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Trip 32 -- Hiiumaa Walk

Day 2: Suuremõisa to Käina via Kassari
Sunday, June 26, 2022

Today: 32376 steps/25.38 km/15.77 mi/4h 38m
Total: 52459 steps/40.95 km/25.45 mi/7h 32m

Through the Hiiumaa branch of the Visit Estonia tourism group, I connected with Douglas Wells, who kindly provided me with the full text of his original Lighthouse Tour booklet.

It's full of legends. Up a side road from Pühalepa Church is a rough pile of rocks affectionately known as Hiiumaa's "Stonehenge." Perhaps they mark the grave of a wealthy sixth-century king, or perhaps they were brought as offerings to God to ensure safe journeys. Another theory is that Baron Ungern-Sternberg had visited Egypt and was trying to imitate the pyramids using round stones.

Nearby is a large boulder brought from Finland by a glacier. According to the lore, it may have been deposited by a giant; such boulders are found all over the island and when there are more than one together, the giants may have been dueling. Hiiumaa means "giants' land" and giants feature heavily in its legends.

I walked along the road with the Suuremõisa alley of alders on my left. For an hour the road was flat and straight; there would be no getting swallowed up by overgrowth today.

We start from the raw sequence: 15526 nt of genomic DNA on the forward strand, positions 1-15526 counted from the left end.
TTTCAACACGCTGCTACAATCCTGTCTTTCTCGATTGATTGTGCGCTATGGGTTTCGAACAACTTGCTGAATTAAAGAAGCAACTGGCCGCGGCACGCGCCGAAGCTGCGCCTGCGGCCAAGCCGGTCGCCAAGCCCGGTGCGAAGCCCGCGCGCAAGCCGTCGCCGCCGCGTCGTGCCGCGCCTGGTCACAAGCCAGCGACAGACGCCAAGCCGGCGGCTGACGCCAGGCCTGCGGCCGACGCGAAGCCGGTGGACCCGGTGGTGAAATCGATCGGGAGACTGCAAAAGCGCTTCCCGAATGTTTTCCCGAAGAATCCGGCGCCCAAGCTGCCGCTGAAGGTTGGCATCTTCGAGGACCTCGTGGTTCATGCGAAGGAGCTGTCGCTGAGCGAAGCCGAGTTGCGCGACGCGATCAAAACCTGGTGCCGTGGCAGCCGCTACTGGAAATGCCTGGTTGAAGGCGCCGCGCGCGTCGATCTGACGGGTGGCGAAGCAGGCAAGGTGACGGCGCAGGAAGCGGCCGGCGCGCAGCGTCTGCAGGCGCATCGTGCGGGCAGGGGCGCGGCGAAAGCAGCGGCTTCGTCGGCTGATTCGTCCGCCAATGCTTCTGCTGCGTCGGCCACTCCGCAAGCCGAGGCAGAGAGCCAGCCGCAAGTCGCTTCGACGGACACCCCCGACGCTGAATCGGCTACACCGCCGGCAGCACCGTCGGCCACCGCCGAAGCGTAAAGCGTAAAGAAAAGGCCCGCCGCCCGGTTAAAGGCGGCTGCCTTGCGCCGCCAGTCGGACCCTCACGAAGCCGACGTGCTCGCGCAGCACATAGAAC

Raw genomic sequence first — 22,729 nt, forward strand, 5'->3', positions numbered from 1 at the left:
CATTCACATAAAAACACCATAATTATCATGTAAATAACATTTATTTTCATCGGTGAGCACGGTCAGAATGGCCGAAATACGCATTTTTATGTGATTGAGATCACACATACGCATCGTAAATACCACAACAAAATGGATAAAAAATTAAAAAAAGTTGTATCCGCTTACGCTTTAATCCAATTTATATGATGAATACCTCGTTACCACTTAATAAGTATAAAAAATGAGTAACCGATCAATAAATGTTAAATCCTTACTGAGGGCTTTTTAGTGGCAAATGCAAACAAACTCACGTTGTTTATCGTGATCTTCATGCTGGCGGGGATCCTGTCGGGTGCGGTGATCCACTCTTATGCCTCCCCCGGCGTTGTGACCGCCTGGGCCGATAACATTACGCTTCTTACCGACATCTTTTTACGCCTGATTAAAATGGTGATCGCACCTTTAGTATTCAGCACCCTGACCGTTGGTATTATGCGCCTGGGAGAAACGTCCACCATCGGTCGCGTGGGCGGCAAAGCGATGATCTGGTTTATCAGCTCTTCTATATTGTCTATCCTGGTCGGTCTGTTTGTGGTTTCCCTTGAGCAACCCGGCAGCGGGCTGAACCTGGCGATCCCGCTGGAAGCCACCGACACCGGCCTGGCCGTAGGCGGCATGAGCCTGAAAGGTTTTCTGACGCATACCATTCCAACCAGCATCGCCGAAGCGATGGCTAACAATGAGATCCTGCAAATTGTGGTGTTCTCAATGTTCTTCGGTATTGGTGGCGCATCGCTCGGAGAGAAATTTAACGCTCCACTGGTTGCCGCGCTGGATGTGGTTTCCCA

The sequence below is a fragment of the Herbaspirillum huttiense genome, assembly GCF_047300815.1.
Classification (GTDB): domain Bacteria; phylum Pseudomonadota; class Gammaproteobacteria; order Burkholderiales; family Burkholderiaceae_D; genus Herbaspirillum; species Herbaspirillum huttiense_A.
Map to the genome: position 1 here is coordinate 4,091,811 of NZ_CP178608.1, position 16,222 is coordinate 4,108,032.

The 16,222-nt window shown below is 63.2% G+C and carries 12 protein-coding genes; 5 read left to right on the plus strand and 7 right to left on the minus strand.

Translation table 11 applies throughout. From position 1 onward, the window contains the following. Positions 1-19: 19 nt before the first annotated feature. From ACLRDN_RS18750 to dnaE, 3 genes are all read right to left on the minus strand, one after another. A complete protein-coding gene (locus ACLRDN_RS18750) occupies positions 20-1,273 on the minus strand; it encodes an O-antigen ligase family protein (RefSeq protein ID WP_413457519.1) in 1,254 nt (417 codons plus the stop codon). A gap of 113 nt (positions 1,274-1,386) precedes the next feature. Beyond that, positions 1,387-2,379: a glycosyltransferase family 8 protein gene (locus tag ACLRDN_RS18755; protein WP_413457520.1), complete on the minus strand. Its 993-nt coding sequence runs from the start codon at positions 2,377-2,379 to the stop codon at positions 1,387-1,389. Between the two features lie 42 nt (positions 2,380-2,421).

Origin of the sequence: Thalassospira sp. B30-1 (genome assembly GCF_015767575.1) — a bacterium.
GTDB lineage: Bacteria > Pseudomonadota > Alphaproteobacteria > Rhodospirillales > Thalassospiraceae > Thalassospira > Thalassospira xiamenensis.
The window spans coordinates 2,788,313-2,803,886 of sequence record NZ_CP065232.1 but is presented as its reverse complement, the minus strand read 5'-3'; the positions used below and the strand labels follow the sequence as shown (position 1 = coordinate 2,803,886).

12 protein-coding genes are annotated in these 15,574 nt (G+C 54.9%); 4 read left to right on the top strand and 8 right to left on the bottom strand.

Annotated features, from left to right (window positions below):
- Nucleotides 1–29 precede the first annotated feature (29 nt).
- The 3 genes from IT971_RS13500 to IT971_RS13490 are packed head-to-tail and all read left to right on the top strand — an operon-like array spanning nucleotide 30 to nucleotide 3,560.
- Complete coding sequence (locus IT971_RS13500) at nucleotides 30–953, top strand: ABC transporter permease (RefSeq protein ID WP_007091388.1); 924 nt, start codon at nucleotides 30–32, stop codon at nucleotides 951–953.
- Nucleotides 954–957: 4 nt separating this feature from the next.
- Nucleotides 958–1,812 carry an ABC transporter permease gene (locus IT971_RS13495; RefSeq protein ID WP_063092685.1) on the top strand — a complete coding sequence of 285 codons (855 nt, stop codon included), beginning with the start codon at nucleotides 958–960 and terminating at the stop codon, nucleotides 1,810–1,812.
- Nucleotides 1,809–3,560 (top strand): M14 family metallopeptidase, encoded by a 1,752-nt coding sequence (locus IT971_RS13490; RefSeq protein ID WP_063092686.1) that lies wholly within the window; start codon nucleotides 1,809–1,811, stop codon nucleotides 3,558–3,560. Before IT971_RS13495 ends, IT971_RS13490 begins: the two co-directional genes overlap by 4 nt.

The road bent slightly right and then left, and then I turned left onto the road heading south into the Kassari peninsula. Kassari is almost an island of its own and I was unsure whether it should be counted as part of Hiiumaa, but Doug insisted that the land bridges so firmly connect the two that it must be part of the route. Besides, long ago there was a storm, and villagers drinking beer noticed that Kassari was floating away. With teams of oxen and the biggest trees and heaviest rope they could find, they pulled Kassari back in place and anchored it with boulders. If they went to all that trouble, I was going to include it.

Besides, there was much to see on Kassari. The Hiiumaa Museum, one of few points of interest still marked by Doug's original Lighthouse Tour wooden route posts, had a small but interesting display on the history of Hiiumaa with relation to earth, wind, water, and fire. Of note were telegraph messaging equipment and a cable, a door from a plane that crashed on the island, tinned sardines and herring of yore, and a milking machine.

The museum occupied the former steward's house of Kassari manor, and it drove home how strong the feudal system was through the 19th century. Peasants were indebted to the masters and had to perform sufficiently. The manors wielded significant influence over cultural, religious, agricultural, and educational matters.

Nearby a restaurant was open, and I was foolish enough not to have lunch there, waiting instead for the views promised over at Orjaku harbor. I did stop for a dark beer -- refreshing and low in alcohol -- and two small salted fish at Kassari's brewery, but I didn't test the theory that drinking enough beer may make Kassari float away yet again.

The restaurant at Orjaku offered me drinks only and would not be serving food until Thursday. There were no other food options until Käina, an hour ahead. I passed the ringed cylinder of Orjaku's lighthouse and took a short detour along a boardwalk through reeds, and then I headed to Käina.